Prime Minister Justin Trudeau met with Canadian premiers and top climate scientists from across the country Nov. 23 to develop a strategy and cohesive position that Canada will take to the upcoming United Nations Climate Change Conference in Paris. The political symbolism of this meeting cannot be overstated.
This was the first time in seven years that all of the premiers gathered together to meet with the Prime Minister and it is fitting that the topic they discussed was one of the defining issues of our generation — climate change. The message Canada sends to the rest of the world at the upcoming UN conference will lay the foundation for sustainable and responsible economic growth for decades to come. However, Canadian leadership must not only come from our government, but from industry as well.
The Forest Products Association of Canada (FPAC) strongly believes that Canada has an opportunity to establish itself as a world leader on climate change. As a resource and manufacturing industry that directly supports 230,000 well paid jobs across Canada and is a world leader in green, sustainable forest practices, we believe that no other sector is better positioned to help advance Canada’s climate goals and establish itself as a world leader in that field.
FPAC, in partnership with the Canadian Climate Forum, hosted a panel Nov. 19 with experts from industry, conservation and climate science to discuss how the forest industry can be part of the solution to a changing climate. At the event, climate scientist Dr. Stephen Colombo released a compelling research paper documenting the important role the forest industry plays in addressing climate change. The paper identifies how wood can support climate mitigation through both storage of carbon and as a substitute to more energy intensive materials, such as metal, concrete and plastic.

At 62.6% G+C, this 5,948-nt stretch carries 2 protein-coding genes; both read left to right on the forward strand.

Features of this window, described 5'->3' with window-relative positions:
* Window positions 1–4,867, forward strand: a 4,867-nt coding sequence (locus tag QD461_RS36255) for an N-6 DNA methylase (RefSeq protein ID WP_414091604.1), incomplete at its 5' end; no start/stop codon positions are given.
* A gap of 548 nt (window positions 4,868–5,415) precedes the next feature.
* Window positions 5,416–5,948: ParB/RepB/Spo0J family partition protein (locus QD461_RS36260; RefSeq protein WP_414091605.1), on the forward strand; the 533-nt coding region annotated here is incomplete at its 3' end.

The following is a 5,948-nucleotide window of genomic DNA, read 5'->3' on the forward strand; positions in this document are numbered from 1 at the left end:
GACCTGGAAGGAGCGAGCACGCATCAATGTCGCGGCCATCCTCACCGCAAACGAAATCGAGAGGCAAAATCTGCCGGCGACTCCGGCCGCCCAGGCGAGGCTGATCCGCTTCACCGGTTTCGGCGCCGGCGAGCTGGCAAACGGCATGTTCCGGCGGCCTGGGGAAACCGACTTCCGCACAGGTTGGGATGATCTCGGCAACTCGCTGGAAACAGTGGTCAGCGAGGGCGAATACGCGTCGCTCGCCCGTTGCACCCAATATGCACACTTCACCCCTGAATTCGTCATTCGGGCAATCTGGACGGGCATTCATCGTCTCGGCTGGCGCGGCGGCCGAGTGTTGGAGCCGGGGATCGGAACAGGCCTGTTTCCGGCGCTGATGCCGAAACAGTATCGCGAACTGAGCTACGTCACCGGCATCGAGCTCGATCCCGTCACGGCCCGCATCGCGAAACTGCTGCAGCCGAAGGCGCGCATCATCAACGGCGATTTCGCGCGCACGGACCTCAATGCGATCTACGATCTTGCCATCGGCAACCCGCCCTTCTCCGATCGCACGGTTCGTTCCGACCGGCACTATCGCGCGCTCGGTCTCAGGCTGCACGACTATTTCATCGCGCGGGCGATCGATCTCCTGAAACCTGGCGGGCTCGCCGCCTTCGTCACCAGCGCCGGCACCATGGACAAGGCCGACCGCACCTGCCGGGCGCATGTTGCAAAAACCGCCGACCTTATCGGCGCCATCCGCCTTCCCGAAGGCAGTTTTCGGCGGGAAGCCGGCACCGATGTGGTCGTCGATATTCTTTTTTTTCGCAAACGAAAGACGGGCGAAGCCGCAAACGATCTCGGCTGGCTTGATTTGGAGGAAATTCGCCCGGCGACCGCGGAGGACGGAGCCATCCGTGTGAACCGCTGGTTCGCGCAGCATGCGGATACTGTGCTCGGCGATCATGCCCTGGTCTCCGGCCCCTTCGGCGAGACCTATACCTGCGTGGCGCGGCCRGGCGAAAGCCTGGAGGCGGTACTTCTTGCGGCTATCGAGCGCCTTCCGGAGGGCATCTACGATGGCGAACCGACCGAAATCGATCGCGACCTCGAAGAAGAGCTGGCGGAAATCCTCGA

“The best long-term strategy for climate change mitigation using forests is to harvest a sustainable supply of wood for use as timber, fibre or energy, a strategy recognized by the Intergovernmental Panel on Climate Change, the leading body on climate change science,” states Dr. Colombo in his report. “As noted by the World Business Council for Sustainable Development, ‘wood products from forests that are sustainably managed contribute to climate change mitigation through (1) carbon sequestration stored in wood-based and paper products, which represents an expanding net carbon sink; and (2) avoid emissions when substituted for more energy intensive material.’”
Dr. Colombo also recognized Canada’s forest products industry as a leader in reducing greenhouse gases, stating: “Since 1990, the pulp and paper industry in Canada has reduced emissions by about 65 per cent.” Led by FPAC, the forest sector has also pledged to be carbon neutral across the supply chain by the end of 2015.
There is no doubt that with four times more certified forests than any other country, Canada’s forestry sector has emerged as a global environmental leader. However, there is much more that we must and will do. For example, the industry is working with environmentalists to explore evolving practices of sustainable forest management to increase forest resilience, which can be a long-term investment in reducing atmospheric CO2. The sector has also pledged to further improve its environmental credentials by 35 per cent by the end of the decade.
As the forest industry continues to do its part, we want government to make sure that any revenue generated by a price on carbon be allocated to a carbon reduction fund, that any scheme be national in scope to avoid duplication and that early adopters such as the forest industry be recognized. FPAC also works closely with our colleagues in the International Council of Forest and Paper Associations. Together we are calling on governments and the UN Framework Convention on Climate Change to establish a clear policy structure for the use of forest biomass that reduces the risk of investment, and encourages innovation and the future competitiveness of our industry. We are also calling for market-based mechanisms capable of valuing mitigation actions that will incentivize the industry to continue taking action on climate change.
The message Canada takes to Paris must clearly demonstrate that Canada, supported by its forest sector, is willing, able and ready right now to not only tackle climate change within our borders but will help other countries reduce GHG emissions and meet their responsibility by selling sustainable wood products and working with our international counterparts on sound climate policy. We believe this approach will further establish and solidify Canada as a respected and proactive global leader in addressing climate change.
Prime Minister Trudeau, Environment and Climate Change Minister, Catherine McKenna and to provincial governments as well: As an industry that represents 12 per cent of Canada’s manufacturing GDP, we are here to help. No other sector is better positioned to growing a greener tomorrow.